The Missing Link

My arm is really sore now. Or should I say, feeling the pain in the muscles. Somehow hammered in 36 stakes in an hour while making sure they are perfectly leveled. That will hold the sides of the inner pathway of the Mandala Garden.


I didn’t take any photos this week due to the wet weather. So, I’ll just pull out an old photo of this Squash Burgess Buttercup. It’s tiny, its smaller than my Asian fist. I ate it yesterday. All of it, including the skin. I saved the seeds too, they were well pollinated, seeds were nice and plump. This buttercup squash is amazingly delicious.

There’s still a few pumpkins on the front porch, aging beautifully through the Winter.

The missing link between our heritage fruit trees and our future is evolution. We are doing good work in preserving our heritage fruit tree varieties. But what next? Some of these varieties are more than 200 years old.

What if we bring these varieties together, get them back to high health, let them cross pollinate naturally, save the seeds of the fruit, and grow new plants out of those seeds? Environment determines genetic expression. Lets see what these seeds express.

That’s one of my plans, discover landrace varieties that arises out of ancient genetics collection. Hopefully something that will nourish the modern soul.

The rest of my plant orders are arriving next week. So next weekend will be full on planting. I’ve already written out all the tags to be tied onto the fruit trees.

Om Mani Padme Hum

Did I say I need to get hold of some pea straw last week? Well, being the very efficient me. They were delivered and stacked off nicely right next to the garage the very next day. I got them cheap too, that’s a bonus. And probably plenty of free pea plants popping out in Spring.


All the bales lined up nicely shaping the outer edge of the Mandala Garden. Tempted to throw a rug over it and have a nap in the Winter sun.

The pea straw might be turned into a straw bale garden. Not this season though, they need to be conditioned first. I might cover them with a layer of compost to help with the conditioning. Or soil.

A lot of things used to build the Mandala Garden already existed on site. Recycled, repurposed, whatever you call it.

2015-12-09 17.36.17

That 2 big Birch tree that used to line the front of the property. One of them posing a hazard to the power and phone lines. Well, one of my first act upon moving in was to remove all the non food bearing trees and shrubs and anything overgrown. Everything was taken out, except for the roses. I am a hopeless romantic.


Here’s those Birch. More like Birch logs. Used to form the inner circle of the Mandala Garden. And very comfortable to sit on and ponder upon things. White Birch don’t make good firewood. So, there’s pretty much most of the Birch logs I have sitting behind the garage, now finding good purpose in the Mandala Garden.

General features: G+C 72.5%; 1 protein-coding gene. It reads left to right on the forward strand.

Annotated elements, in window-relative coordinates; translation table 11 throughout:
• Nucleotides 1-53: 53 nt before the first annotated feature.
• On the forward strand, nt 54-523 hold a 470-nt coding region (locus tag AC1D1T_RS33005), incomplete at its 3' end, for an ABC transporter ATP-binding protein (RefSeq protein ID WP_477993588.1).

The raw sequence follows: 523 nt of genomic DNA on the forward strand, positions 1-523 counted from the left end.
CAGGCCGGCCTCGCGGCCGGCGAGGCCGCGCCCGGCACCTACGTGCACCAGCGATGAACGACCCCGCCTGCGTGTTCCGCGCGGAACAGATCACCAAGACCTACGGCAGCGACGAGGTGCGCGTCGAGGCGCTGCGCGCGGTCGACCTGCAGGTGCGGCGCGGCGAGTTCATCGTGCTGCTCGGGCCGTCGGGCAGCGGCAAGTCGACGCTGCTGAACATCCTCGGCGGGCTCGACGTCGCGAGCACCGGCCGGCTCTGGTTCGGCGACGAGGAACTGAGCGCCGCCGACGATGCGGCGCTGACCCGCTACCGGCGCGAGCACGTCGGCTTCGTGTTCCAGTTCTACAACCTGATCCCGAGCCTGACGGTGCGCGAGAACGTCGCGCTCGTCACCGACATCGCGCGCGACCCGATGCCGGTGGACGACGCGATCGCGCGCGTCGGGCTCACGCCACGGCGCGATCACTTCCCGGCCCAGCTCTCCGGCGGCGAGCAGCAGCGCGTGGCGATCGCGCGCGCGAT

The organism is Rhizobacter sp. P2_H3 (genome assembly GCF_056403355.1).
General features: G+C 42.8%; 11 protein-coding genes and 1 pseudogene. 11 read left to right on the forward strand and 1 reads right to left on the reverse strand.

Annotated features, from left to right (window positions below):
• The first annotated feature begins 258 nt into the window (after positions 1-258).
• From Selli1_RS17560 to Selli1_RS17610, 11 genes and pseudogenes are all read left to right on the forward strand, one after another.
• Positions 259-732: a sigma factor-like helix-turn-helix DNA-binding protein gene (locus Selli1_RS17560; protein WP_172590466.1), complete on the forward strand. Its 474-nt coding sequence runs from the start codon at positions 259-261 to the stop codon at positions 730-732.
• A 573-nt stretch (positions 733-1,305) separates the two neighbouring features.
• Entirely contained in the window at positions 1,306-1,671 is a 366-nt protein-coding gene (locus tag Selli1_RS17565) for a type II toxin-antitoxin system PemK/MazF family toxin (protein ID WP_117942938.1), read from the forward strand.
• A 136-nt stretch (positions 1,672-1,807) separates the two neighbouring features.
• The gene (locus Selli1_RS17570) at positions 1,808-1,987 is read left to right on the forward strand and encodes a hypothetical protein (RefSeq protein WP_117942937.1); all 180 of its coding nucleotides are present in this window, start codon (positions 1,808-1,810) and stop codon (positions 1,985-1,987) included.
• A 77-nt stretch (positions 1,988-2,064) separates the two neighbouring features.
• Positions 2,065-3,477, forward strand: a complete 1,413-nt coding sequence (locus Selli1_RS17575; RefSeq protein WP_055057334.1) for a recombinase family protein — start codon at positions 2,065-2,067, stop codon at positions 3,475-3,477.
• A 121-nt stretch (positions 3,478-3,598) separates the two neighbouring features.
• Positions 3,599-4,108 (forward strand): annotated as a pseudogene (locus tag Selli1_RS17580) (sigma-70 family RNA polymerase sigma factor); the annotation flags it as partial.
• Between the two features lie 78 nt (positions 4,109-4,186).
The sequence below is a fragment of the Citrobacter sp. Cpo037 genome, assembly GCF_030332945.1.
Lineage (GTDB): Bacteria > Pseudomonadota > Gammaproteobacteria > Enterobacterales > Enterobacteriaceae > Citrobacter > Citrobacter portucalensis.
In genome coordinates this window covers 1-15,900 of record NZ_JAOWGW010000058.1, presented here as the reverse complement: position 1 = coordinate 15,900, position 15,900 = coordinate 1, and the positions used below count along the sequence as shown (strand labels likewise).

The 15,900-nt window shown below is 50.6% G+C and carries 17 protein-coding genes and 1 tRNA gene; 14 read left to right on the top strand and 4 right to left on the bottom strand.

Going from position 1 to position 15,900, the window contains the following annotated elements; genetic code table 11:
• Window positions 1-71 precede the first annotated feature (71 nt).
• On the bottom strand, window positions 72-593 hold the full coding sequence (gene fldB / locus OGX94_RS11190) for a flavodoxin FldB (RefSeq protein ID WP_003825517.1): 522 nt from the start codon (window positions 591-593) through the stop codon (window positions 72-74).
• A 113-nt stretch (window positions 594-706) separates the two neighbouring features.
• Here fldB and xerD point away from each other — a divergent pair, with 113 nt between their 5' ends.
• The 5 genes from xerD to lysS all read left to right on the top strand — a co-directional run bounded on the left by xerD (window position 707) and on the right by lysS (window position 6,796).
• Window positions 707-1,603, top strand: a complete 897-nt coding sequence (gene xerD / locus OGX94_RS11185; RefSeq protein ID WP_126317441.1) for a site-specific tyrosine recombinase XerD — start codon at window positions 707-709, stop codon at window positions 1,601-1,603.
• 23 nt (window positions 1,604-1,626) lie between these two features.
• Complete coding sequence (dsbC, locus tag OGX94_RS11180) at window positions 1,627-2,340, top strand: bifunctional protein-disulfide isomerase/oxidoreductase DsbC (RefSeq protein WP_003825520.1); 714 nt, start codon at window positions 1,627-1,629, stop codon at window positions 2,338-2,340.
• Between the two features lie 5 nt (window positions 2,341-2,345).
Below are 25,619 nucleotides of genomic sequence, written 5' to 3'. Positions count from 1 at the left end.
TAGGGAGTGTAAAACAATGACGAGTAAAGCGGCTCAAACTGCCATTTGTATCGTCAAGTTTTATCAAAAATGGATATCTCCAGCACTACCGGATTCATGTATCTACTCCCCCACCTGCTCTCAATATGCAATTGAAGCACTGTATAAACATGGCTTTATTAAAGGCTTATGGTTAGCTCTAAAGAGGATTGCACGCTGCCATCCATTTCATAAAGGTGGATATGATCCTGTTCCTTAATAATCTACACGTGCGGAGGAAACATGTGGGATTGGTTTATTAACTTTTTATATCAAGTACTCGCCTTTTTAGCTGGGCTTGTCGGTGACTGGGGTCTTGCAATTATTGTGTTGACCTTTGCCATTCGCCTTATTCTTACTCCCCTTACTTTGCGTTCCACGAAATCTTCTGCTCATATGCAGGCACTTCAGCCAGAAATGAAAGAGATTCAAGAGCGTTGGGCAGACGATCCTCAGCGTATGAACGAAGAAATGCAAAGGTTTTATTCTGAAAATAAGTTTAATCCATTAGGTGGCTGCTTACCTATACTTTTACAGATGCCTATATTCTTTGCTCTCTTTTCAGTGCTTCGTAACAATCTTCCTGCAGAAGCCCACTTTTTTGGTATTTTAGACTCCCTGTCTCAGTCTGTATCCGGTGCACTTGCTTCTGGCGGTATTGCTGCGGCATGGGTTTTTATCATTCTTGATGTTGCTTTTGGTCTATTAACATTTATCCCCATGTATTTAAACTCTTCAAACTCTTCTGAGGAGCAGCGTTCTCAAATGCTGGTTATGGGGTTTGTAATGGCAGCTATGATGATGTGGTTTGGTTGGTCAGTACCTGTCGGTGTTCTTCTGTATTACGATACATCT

Here’s a start to edging the inside paths of the Mandala Garden. The old peeler post that used to make up the raised beds for the front of the property and the old vege garden at the back. They too, were stacked up behind the garage waiting for their new calling.

These, cut into 15cm lengths, line up the inside edges of the outer circles. To fix them into the ground, I plan to drill 2 holes on the bottom, cut some bamboo stakes to length and use them as dowel, and pin them into the ground. Then link the tops with nails.


Everything then gets back filled with compost. It will form a bowl with the soil level raising to the top of the straw bales from the lower inner edge.

Right in the center, a little Bay Tree is planted. Shallots around the edges. And planning to grow other alliums in the center for now.

In the traditional Mandala Garden, the area where the outer circles intersect, fruit trees were planted. In my case, I’m probably going to plant something Nitrogen fixing instead. Alder perhaps. I’ll start off with Sulla (Hedysarum coronarium), then with Siberian Pea Shrub (Caragana arborescens). Sulla, I got the seeds from Koanga. as for the Siberian Pea Shrub, well, the Leprechauns are flying the seeds in.

There’s also plans to plant sunflowers around the edges of the straw bales to further define the edges of the Mandala Garden.


We shall see. Until then, Spring is knocking on Winter’s door. 11 more days of Winter. What will Spring bring? More work. It just reminds me that I have yet to build the new seedling nursery, and the materials are still sitting in the garage since Boxing Day shopping.

At least, I’ve got a long trestle table to start seedlings in the sun room.

Dawn to Dusk